Making a NOISE!

An exciting new opera experience is about to hit the Scottish stage

Hirda is a new opera for Shetland commissioned and produced by New Opera In Scotland Events and involves a collaboration between Shetland fiddler, Chris Stout, and Gareth Williams – a classical composer who primarily focuses on opera.

Its creation follows a period of research and development in Shetland in line with NOISE’s wish to make operas for particular communities. Inspiration comes from specific places, their history and the stories of people connected to them.

A Shetland-centred opera

The opera uses Shetland words and dialect – “hirda” is a Shetland word meaning chaos or extreme untidiness – to tell the story of a once-successful actor, Alistair, who returns to his island home for his brother’s wedding. Everyone’s world is turned upside down when the Alastair and his sister-in-law develop a strong attraction to each other.

“When Robert Carson, director of NOISE, asked if I was interested in doing an opera based in Shetland, I said yes,” says Chris. “I had never written an opera before but it also gave me the opportunity to work with Gareth, who is an old friend of mine.

“It is unusual for two composers to work together unless it is a very unique kind of relationship. It was good that we knew each other so well which meant there was no awkwardness. It was simply two composers working together to create something. I couldn’t have done something of this scale without somebody like Gareth. I was proud and passionate about everything I brought to the table but he was able to ease me through the parts that were missing.

“I never thought I’d be
working on an opera!”

“I relished the opportunity to challenge myself musically and what I learnt has helped to keep my music fresh. I never thought that one day I’d be working on an opera and really loving it and immersing myself in it!”

If it was something of a challenge to Chris, Dougy Nairne – who plays the part of Alastair – was equally tested. His operatic experience certainly stood him in good stead, as did prior performances with NOISE, but the whole experience was somewhat daunting.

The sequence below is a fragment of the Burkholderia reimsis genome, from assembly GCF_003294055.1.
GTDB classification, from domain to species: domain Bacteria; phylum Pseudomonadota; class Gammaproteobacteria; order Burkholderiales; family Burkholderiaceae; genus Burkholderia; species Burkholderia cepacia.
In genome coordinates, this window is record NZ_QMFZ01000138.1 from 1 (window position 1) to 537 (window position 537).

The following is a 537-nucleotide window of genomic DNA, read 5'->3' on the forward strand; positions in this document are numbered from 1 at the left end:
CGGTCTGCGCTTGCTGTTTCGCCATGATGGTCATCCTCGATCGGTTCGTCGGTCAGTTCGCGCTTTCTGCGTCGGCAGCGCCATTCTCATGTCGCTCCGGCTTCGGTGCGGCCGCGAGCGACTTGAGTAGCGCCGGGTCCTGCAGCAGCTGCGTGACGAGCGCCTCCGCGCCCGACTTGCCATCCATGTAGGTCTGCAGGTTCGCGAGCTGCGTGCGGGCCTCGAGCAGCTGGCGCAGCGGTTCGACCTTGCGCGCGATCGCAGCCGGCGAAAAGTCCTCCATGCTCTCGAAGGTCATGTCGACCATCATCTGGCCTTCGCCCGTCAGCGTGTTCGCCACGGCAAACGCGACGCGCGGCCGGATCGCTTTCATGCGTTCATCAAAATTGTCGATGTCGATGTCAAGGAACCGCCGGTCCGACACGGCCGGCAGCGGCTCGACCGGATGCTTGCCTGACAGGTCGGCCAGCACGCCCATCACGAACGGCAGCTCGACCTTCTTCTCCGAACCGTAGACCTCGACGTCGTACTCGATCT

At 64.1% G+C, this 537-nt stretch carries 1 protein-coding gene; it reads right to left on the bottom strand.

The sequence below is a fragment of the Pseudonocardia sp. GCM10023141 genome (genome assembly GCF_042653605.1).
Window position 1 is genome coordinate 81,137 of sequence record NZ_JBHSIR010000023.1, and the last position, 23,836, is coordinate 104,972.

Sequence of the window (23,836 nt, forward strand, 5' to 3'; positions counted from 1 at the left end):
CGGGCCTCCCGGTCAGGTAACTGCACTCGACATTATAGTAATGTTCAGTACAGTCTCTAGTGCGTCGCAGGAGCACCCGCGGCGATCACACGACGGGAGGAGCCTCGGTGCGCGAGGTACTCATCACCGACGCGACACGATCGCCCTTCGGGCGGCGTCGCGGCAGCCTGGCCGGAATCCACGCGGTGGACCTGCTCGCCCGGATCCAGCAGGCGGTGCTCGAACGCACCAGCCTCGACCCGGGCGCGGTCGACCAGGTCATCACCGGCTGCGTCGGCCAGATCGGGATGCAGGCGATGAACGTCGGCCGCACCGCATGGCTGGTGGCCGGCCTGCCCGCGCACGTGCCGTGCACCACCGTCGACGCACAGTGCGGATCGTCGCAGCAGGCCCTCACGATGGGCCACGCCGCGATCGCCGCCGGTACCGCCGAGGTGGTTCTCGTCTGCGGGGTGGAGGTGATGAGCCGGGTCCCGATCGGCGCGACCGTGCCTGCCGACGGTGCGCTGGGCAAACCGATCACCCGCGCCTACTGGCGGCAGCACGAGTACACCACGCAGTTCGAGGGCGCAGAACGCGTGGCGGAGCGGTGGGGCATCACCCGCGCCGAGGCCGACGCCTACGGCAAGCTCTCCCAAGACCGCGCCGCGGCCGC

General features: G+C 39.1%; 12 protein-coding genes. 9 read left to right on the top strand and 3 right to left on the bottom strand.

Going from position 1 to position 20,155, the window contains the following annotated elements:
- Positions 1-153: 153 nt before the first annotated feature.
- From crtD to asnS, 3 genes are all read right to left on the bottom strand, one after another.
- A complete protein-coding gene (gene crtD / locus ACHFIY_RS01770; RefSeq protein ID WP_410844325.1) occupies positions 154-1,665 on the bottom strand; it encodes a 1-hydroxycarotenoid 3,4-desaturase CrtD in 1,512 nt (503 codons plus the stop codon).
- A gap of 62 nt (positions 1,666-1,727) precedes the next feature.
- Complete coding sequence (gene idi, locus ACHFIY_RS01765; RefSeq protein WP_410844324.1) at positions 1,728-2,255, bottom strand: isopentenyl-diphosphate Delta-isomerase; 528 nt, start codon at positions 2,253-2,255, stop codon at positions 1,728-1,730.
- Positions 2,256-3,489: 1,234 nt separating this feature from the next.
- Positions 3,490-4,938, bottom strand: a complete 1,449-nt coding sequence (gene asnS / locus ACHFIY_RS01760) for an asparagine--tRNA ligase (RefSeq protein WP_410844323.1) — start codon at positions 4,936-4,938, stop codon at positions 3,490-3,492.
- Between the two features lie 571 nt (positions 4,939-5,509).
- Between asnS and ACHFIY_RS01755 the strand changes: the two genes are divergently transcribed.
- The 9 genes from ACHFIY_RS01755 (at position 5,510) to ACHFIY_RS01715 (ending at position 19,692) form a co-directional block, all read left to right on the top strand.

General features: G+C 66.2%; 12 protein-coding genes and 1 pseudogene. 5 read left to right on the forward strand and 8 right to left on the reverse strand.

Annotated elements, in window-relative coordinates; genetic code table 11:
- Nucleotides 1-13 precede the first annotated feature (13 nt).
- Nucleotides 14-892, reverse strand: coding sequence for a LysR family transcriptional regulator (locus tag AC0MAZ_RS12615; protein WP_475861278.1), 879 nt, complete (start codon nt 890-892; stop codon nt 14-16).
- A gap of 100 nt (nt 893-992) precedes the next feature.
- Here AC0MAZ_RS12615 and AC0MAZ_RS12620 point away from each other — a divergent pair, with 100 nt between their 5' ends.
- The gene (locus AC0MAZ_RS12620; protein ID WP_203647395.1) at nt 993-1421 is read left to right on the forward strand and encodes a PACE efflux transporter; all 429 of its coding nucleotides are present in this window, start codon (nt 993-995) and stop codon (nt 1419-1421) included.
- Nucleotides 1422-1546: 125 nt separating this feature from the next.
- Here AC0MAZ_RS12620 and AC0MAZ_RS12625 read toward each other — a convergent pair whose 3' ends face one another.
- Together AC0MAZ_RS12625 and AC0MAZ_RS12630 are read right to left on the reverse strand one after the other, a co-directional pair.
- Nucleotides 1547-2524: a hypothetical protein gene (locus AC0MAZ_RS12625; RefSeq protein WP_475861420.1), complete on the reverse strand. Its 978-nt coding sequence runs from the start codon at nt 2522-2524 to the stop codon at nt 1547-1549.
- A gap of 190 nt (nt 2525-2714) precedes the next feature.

“I had worked with Gareth several times, but this was my first experience with Chris,” he says. “It was terrific watching him work things out as we went along and trying to encompass everyone’s ideas into the piece.

“Getting a handle on the dialect was tricky and one of the biggest challenges in preparing Hirda. As is the case with singing in an entirely different language, you have to think it rather than mimic it. I have been listening to poetry read in the Shetland dialect to help myself into that sound world. When we are performing in Shetland in front of a very knowledgeable audience, there will be no place to hide!”

Chris is confident that the opera will be a success, especially in Shetland.

“People there are very clear about what they like and dislike,” he says. “What we have is something completely different which will capture people’s imagination. I’m sure they will be slightly tickled by seemingly high art performed in a Shetland dialect.”

See it live!

The opera is premiering in the Mareel Arts centre in Lerwick on November 26, before touring to three community halls on the Shetlands (Haroldswick, Nov 27; Vidlin, Nov 28 and Sandwick, Nov 30).


Following that there will be performances in the Queens Hall, Edinburgh (Dec 3 and 4) and the Drygate Craft Brewery, Glasgow (Dec 7 and 8).


For more information, click here.